Egg hunts may be intended for kids, but the sweets and snacks found in most baskets can suit grown-up tastes, particularly with the right wine pairing. (Yes, really, you can wed wine to Peeps.)
Here are a selection of wines to match Easter’s most delicious treats, and fun facts about the origins of your favorite Easter goodies.
The chick- and bunny-shaped marshmallow candies now synonymous with Easter once required an astonishing 27 hours to create. Thanks to automation, the process now takes just 6 minutes per Peep.
Chocolate Easter Bunnies
Why all the bunnies on Easter? Some say the word Easter derives from Ēostre, a Germanic pagan goddess of Spring and fertility whose animal symbol was a rabbit.
Legend has it that the earliest documented mention of the jellybean was in a Civil War-era ad. The circa-1861 advertisement supposedly promoted sending the bean-shaped candy to Union Army soldiers (though others claim that it was actually Necco Wafers that were sent to soldiers). It wasn’t until the 1930s that jellybeans became a prominent part of Easter baskets.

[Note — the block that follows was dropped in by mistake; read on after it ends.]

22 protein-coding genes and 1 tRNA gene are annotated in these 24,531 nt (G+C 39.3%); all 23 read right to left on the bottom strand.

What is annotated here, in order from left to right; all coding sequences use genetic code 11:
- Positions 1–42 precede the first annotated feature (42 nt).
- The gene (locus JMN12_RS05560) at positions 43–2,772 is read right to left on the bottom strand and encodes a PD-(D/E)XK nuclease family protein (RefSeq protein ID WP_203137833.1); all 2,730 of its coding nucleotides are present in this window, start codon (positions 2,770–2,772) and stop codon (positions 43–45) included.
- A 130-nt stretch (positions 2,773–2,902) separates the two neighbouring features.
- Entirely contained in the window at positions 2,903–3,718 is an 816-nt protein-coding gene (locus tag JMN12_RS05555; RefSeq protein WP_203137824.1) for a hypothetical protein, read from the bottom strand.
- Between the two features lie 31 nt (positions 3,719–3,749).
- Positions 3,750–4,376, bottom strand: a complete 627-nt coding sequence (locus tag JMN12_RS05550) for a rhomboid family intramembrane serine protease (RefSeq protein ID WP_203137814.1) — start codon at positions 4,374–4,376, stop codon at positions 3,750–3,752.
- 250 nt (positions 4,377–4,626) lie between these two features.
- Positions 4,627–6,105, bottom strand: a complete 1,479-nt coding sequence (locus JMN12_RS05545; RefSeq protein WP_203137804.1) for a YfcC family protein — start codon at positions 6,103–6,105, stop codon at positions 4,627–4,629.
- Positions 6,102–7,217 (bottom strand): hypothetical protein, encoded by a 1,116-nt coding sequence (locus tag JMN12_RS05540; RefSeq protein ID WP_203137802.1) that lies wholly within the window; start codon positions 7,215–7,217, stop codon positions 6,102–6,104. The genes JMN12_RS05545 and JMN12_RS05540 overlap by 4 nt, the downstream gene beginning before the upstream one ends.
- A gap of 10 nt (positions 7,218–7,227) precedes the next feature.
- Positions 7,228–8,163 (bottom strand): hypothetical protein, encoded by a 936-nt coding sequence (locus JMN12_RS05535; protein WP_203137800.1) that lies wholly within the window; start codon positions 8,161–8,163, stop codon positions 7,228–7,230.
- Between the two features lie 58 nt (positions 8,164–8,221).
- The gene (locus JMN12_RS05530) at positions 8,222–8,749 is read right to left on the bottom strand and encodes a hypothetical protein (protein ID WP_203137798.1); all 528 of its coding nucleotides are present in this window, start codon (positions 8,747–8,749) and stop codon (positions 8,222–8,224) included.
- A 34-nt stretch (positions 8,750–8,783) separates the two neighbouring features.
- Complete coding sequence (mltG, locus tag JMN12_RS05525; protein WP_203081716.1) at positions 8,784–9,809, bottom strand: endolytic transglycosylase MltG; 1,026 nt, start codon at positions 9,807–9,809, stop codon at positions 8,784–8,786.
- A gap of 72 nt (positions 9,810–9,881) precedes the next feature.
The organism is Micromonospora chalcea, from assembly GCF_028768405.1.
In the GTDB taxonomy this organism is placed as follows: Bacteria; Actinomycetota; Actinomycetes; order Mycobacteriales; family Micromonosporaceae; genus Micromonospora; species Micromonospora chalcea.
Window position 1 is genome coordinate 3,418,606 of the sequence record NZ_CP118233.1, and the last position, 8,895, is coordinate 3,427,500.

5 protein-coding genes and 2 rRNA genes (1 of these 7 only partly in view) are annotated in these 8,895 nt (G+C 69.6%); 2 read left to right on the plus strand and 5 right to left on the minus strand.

Thanks to their thin, pastel-colored sugar shells and egg-like shape, Jordan almonds are a favored Easter basket find. Sugar-coated almonds have also long been associated with fertility, and were said to have been present at the wedding feast of Catherine de Medici.
Whether you bake a braided, egg-glazed loaf or hot crossed buns, serving sweet bread has been an Easter tradition for centuries. Hot cross buns, specifically, were once thought to strengthen friendships and even ward away evil spirits.
Egg dying started with early Christians of Mesopotamia, who stained eggs red in memory of the blood of Christ, though the decoration of eggs as a springtime ritual spans many religions and can be found dating back to Africa 60,000 years ago.
Cadbury Creme Egg
Among the most popular sweet treats associated with Easter are fondant-filled Cadbury Creme Eggs, which first appeared back in 1923. The egg, as we know it today, however didn’t hit shelves until 1971. Cadbury—a prominent Quaker—considered chocolate, cocoa, coffee and tea as viable alternatives to the evils of alcohol.